Property tax is biggest burden for NH businesses

In fiscal year 2016, their total bill was $1.6 billion


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By charting a course to reduce the state’s two major business taxes, the NH Legislature has placed a bet that reduced rates will spur economic activity that will outweigh the impact of foregone revenue, without impairing the fiscal capacity required to maintain government services and fulfill future responsibilities.

In 2015, the Legislature reduced the rates of the business profits tax and business enterprise tax, which had stood at 8.5 percent and 0.75 percent, respectively, since 2001, to 8.2 percent and 0.72 percent. The legislation further provided that the BPT rate would drop to 7.9 percent and the BET to 0.675 in the 2018 fiscal year if revenues to the general and education trust funds reached $4.64 billion in FYs 2016 and 2017 — a threshold expected to be met.

The FY 2018-19 budget adopted this year provides for lowering rates further in FYs 2019 and 2021, when the BPT would drop to 7.7 percent and 7.5 percent while the BET would drop to 0.60 percent and 0.50 percent. Unlike the first round of reductions, the second is not subject to revenues meeting a threshold.

The Department of Revenue Administration, without allowing for price inflation or projecting economic conditions, estimated the second round of rate cuts could reduce revenues by $11 million in FY 2019, $85.9 million in the FYs 2020-2021 biennium and $81.1 million in FY 2022. 

Apart from trimming tax rates, the Legislature has also expanded credits and deductions from business taxes.

The cap on the research and development credit against the BPT was doubled to $2 million in FY 2013 and raised to $7 million in FY 2018. The deduction for particular property purchases was increased from $25,000 to $100,000 in FY 2017 and to $500,000 in FY 2018 and is projected to reduce BPT revenue by $9.7 million in FYs 2018-19. 

‘The bottom line’

Both rounds of tax cuts were initiated by the Republican majority in the Senate.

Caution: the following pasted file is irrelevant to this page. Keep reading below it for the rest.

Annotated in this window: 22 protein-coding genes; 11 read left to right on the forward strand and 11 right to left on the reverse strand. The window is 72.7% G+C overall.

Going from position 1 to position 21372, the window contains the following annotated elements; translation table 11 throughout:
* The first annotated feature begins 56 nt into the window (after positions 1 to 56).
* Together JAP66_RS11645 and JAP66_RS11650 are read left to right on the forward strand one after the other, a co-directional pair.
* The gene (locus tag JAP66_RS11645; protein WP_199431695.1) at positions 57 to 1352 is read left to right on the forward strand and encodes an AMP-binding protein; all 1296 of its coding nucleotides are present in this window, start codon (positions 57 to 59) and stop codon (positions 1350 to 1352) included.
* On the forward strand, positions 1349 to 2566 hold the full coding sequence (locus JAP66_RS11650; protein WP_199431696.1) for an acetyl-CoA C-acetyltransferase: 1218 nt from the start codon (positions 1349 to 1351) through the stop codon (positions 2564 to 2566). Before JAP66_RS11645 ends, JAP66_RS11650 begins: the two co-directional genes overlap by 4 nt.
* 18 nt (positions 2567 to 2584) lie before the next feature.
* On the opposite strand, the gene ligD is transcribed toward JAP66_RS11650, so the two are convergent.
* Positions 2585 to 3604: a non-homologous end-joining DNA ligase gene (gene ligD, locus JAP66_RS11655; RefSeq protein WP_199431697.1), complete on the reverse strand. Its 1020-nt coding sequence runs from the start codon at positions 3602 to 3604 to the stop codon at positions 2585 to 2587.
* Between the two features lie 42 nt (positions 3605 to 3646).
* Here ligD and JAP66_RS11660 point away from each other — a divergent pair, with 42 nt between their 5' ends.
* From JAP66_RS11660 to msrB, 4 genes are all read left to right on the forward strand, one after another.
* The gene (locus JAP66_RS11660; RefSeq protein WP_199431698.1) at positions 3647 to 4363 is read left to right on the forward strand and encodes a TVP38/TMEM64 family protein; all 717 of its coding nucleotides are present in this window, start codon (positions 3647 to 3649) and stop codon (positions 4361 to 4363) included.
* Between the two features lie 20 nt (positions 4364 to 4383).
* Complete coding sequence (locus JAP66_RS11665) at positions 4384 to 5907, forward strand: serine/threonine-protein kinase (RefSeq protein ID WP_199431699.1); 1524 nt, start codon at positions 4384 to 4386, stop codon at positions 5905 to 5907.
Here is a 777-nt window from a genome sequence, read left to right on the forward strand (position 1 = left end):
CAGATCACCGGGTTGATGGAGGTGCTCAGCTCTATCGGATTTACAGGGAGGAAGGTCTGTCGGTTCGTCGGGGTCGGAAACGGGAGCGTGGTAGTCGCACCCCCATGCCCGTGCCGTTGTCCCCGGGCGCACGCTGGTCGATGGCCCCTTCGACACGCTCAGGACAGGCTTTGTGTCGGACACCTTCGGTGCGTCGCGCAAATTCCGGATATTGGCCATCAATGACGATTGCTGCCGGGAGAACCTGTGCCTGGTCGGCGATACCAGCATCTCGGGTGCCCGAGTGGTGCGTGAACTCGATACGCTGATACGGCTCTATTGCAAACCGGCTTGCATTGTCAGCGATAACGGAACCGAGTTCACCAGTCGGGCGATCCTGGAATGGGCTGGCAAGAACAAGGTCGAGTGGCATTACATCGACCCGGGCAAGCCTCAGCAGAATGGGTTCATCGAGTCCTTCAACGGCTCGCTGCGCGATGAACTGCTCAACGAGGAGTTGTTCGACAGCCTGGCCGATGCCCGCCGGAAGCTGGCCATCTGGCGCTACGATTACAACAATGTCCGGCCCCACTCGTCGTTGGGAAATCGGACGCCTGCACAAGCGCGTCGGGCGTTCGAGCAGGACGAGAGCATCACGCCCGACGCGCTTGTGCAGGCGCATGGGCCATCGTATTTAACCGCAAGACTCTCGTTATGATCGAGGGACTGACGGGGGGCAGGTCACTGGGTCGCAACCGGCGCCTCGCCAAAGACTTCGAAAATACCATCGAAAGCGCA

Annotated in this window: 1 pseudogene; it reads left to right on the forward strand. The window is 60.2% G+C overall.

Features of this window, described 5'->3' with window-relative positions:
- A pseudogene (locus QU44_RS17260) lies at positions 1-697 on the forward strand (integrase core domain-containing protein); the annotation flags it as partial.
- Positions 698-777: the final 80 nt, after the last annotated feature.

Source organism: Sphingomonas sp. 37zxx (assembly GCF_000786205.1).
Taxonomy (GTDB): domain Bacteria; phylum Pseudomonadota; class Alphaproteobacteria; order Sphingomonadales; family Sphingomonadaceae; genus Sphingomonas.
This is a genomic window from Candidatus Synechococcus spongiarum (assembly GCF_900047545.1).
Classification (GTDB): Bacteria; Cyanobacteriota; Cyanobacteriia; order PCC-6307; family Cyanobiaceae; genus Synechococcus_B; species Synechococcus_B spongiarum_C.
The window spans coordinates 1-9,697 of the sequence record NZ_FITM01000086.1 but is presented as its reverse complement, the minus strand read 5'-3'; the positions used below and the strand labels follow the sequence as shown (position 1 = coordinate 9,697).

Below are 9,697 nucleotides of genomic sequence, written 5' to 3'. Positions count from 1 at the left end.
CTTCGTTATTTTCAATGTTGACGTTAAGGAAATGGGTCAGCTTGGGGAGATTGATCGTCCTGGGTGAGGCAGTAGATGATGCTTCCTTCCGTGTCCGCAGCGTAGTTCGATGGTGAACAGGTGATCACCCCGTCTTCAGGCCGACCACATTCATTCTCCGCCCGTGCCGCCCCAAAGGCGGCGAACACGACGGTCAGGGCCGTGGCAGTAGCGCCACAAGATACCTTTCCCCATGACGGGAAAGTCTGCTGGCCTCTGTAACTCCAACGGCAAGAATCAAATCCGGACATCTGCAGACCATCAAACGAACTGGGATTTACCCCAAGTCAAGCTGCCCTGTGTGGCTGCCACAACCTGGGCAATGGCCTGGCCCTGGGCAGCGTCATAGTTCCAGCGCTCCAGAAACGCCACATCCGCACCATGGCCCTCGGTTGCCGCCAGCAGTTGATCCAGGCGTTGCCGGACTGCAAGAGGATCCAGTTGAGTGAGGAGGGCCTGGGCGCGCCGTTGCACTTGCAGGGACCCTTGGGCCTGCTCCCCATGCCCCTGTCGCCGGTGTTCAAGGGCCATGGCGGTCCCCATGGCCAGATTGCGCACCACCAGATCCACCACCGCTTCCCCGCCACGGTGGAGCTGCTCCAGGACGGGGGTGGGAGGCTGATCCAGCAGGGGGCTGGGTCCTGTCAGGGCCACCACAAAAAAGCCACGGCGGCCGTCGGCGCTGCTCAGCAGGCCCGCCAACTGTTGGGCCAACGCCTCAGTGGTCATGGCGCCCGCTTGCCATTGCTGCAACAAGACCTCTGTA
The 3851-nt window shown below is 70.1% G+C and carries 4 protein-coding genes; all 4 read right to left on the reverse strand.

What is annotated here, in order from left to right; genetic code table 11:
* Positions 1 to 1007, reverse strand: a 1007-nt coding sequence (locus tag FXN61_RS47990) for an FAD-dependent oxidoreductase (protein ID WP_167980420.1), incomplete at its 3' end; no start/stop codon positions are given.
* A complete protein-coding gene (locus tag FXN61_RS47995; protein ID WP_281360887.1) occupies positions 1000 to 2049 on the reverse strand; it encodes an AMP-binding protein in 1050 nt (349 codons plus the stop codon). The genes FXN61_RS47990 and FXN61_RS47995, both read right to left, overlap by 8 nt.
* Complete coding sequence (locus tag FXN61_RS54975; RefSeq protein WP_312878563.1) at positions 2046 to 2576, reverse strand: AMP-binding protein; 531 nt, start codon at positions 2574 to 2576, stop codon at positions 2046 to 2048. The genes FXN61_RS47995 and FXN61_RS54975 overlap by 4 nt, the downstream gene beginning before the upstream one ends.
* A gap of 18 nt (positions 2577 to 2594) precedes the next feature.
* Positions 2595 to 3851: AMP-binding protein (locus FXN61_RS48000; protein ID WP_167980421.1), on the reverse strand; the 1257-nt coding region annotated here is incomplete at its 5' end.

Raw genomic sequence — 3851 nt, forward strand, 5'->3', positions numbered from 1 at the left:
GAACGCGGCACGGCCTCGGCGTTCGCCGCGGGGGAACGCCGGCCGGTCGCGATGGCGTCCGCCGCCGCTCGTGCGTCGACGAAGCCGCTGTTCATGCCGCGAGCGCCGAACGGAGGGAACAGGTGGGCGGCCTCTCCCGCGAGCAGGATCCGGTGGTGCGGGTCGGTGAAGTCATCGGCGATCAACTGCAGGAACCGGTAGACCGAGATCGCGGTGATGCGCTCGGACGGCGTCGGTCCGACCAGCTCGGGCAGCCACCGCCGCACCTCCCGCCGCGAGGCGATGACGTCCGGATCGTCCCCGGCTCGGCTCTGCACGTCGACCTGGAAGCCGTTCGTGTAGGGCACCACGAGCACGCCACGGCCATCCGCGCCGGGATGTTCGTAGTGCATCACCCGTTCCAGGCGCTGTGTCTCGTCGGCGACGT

“We can no longer avoid the impact of business taxes on our ability to retain and grow jobs,” wrote Senate Majority Leader Jeb Bradley, R-Wolfeboro, who sponsored both rounds of tax cuts.

Likewise, Sen. Andy Sanborn, R-Bedford, told NH1, “We have to recognize that 27 states in America have also cut taxes. Every single one of them have cut taxes further, deeper or bigger, than New Hampshire has. So even though we’re looking at tax policy to make tax reductions, we continue to fall further and further behind even if we do something. We’ve got to be more competitive.”

The first cuts met resistance from then-Gov. Maggie Hassan, who, after vetoing the FY 2015-16 budget, relented when the reductions slated for FY 2018 were tied to revenues meeting a threshold. After pitching lower business taxes during his campaign, Gov. Chris Sununu was quick to embrace the second round of cuts, which he said would accelerate growth of the economy and attract businesses to the state.

But Democratic lawmakers have opposed reducing taxes from the outset. “We’re going to lose 10 percent of our revenue,” said Rep. Susan Almy of Lebanon, a veteran of the House Ways and Means Committee. “That’s the bottom line. The money doesn’t come back to the government.”

Noting that the projected shortfall in FY 2019 would equal the annual appropriation to the university system, she said revenues would not keep pace with the rising costs of other departments and agencies, especially the Department of Corrections, which she called “the poster child of our fiscal challenge.” 

Sen. Dan Feltes, D-Concord, questioned whether lower business taxes would draw firms to the state and spark growth of the economy.

He said that loss of revenue would shrink the state’s capacity to invest in education, infrastructure, workforce development, affordable housing — or what he called “other competitive metrics” — all of which contribute to a positive business climate. 

Studies in Arizona, Oregon and California indicated the primary mechanisms for capturing revenue from gains in employment, income and sales are personal income and general sales tax, neither of which is levied in New Hampshire.

In FY 2016, the first year businesses were taxed at lower rates, revenues from the BPT and BET increased by $129.1 million and topped estimates by almost $133 million, an outcome some claimed reflected reduced tax rates and others traced to the gathering strength of the economic recovery.

“We definitely see that when the taxes go lower we at the same time are growing the tax base, we make it more attractive for businesses to move here,” said Kevin Flynn of the Business and Industry Association of New Hampshire. 

But Almy was among others who discounted the role of tax cuts in the unforeseen growth in revenue, which she traced to underestimating the strength of the economic recovery.